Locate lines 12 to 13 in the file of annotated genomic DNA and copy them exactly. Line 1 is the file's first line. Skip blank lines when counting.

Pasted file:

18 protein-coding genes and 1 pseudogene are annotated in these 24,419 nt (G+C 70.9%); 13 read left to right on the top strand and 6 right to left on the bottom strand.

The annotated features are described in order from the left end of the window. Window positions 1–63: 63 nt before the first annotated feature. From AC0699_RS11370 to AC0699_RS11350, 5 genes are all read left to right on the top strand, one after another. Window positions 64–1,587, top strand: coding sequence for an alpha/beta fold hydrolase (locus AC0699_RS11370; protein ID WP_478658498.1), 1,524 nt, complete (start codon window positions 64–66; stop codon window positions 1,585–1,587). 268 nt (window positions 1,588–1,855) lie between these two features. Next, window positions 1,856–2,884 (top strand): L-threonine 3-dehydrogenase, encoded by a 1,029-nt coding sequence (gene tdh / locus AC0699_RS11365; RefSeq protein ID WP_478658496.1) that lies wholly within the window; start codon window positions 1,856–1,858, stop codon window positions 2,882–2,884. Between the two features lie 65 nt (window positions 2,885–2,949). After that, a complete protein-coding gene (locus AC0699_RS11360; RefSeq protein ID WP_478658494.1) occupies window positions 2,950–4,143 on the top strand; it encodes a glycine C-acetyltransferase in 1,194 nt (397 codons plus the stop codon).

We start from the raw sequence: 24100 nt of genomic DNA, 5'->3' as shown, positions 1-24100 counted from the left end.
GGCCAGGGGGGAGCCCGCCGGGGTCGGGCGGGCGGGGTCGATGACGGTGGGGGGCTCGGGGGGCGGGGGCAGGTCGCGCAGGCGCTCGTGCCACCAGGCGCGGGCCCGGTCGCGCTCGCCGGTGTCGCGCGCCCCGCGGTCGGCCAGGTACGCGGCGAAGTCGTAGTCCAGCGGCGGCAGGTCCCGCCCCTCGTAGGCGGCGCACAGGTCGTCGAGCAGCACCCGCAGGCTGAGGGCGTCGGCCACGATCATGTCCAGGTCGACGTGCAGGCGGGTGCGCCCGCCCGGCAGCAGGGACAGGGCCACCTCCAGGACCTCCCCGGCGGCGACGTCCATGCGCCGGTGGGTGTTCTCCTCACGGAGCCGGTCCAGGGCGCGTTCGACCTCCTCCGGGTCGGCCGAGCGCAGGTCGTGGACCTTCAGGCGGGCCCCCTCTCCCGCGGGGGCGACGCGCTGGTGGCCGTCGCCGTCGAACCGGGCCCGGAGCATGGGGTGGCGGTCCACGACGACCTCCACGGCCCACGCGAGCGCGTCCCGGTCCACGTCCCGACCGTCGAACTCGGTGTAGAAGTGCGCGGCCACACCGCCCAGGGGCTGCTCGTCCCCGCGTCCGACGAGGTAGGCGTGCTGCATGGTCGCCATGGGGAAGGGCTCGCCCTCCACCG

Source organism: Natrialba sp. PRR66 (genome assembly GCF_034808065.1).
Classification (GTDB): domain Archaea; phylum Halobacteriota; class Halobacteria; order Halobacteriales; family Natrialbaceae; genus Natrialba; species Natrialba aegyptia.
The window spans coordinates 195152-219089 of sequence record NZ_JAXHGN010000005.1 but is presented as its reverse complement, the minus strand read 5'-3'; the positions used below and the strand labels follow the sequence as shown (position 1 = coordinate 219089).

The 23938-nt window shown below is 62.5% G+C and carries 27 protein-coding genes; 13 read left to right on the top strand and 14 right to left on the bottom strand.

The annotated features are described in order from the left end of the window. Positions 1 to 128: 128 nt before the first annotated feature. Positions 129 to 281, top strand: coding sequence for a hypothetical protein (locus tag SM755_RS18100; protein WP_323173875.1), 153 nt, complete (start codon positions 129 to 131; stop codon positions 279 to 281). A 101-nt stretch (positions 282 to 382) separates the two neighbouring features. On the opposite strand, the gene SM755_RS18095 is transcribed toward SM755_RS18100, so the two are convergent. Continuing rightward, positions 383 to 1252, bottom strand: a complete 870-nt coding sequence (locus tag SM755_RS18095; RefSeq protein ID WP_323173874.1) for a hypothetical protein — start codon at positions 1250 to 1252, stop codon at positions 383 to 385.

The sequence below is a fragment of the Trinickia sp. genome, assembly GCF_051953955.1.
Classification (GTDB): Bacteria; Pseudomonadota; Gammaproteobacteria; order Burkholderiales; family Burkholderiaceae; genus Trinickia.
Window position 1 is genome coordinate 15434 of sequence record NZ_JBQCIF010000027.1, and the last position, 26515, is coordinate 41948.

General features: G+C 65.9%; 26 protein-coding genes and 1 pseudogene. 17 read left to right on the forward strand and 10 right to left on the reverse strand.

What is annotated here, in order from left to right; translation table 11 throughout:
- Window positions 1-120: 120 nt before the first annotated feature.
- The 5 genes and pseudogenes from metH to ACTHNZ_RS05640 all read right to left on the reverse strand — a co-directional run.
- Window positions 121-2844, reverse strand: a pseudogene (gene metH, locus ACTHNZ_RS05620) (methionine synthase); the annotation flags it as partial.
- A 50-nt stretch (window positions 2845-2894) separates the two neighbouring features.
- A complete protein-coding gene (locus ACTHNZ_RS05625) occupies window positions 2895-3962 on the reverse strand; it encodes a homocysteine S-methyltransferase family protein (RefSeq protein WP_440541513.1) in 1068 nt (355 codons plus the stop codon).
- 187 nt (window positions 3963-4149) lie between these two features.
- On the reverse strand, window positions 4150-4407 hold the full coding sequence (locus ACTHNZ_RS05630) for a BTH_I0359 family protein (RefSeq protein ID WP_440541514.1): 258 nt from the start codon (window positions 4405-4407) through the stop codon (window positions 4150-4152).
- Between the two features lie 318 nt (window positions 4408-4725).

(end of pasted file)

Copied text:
Window position 1 is genome coordinate 15434 of sequence record NZ_JBQCIF010000027.1, and the last position, 26515, is coordinate 41948.

General features: G+C 65.9%; 26 protein-coding genes and 1 pseudogene. 17 read left to right on the forward strand and 10 right to left on the reverse strand.